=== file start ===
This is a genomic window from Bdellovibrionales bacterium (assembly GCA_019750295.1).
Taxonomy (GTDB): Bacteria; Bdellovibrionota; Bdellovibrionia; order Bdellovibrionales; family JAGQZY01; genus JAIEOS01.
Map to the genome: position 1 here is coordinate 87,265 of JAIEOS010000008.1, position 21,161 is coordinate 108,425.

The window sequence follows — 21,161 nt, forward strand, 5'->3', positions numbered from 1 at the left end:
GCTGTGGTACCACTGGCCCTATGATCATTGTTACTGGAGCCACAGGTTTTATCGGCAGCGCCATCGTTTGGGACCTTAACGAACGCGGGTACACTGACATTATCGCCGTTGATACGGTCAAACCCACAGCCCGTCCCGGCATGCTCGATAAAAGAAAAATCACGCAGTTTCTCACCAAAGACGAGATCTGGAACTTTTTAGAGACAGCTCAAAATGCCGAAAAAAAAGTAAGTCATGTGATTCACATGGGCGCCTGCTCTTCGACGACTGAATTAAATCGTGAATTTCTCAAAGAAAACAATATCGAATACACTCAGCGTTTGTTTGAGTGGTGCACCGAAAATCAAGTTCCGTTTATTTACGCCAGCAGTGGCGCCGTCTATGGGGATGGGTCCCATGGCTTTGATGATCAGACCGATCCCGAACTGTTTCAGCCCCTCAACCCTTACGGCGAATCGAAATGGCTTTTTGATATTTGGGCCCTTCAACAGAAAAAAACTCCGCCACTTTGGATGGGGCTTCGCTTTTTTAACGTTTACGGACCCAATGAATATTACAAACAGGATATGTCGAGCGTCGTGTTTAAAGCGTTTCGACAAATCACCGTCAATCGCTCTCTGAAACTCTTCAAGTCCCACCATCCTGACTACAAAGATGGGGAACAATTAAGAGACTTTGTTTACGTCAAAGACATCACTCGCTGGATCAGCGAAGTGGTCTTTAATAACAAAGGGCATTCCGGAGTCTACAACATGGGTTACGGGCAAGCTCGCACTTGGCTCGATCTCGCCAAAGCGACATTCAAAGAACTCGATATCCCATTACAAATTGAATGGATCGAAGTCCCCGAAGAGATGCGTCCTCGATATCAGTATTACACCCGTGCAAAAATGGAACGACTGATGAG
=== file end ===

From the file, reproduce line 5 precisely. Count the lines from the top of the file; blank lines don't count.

GCTGTGGTACCACTGGCCCTATGATCATTGTTACTGGAGCCACAGGTTTTATCGGCAGCGCCATCGTTTGGGACCTTAACGAACGCGGGTACACTGACATTATCGCCGTTGATACGGTCAAACCCACAGCCCGTCCCGGCATGCTCGATAAAAGAAAAATCACGCAGTTTCTCACCAAAGACGAGATCTGGAACTTTTTAGAGACAGCTCAAAATGCCGAAAAAAAAGTAAGTCATGTGATTCACATGGGCGCCTGCTCTTCGACGACTGAATTAAATCGTGAATTTCTCAAAGAAAACAATATCGAATACACTCAGCGTTTGTTTGAGTGGTGCACCGAAAATCAAGTTCCGTTTATTTACGCCAGCAGTGGCGCCGTCTATGGGGATGGGTCCCATGGCTTTGATGATCAGACCGATCCCGAACTGTTTCAGCCCCTCAACCCTTACGGCGAATCGAAATGGCTTTTTGATATTTGGGCCCTTCAACAGAAAAAAACTCCGCCACTTTGGATGGGGCTTCGCTTTTTTAACGTTTACGGACCCAATGAATATTACAAACAGGATATGTCGAGCGTCGTGTTTAAAGCGTTTCGACAAATCACCGTCAATCGCTCTCTGAAACTCTTCAAGTCCCACCATCCTGACTACAAAGATGGGGAACAATTAAGAGACTTTGTTTACGTCAAAGACATCACTCGCTGGATCAGCGAAGTGGTCTTTAATAACAAAGGGCATTCCGGAGTCTACAACATGGGTTACGGGCAAGCTCGCACTTGGCTCGATCTCGCCAAAGCGACATTCAAAGAACTCGATATCCCATTACAAATTGAATGGATCGAAGTCCCCGAAGAGATGCGTCCTCGATATCAGTATTACACCCGTGCAAAAATGGAACGACTGATGAG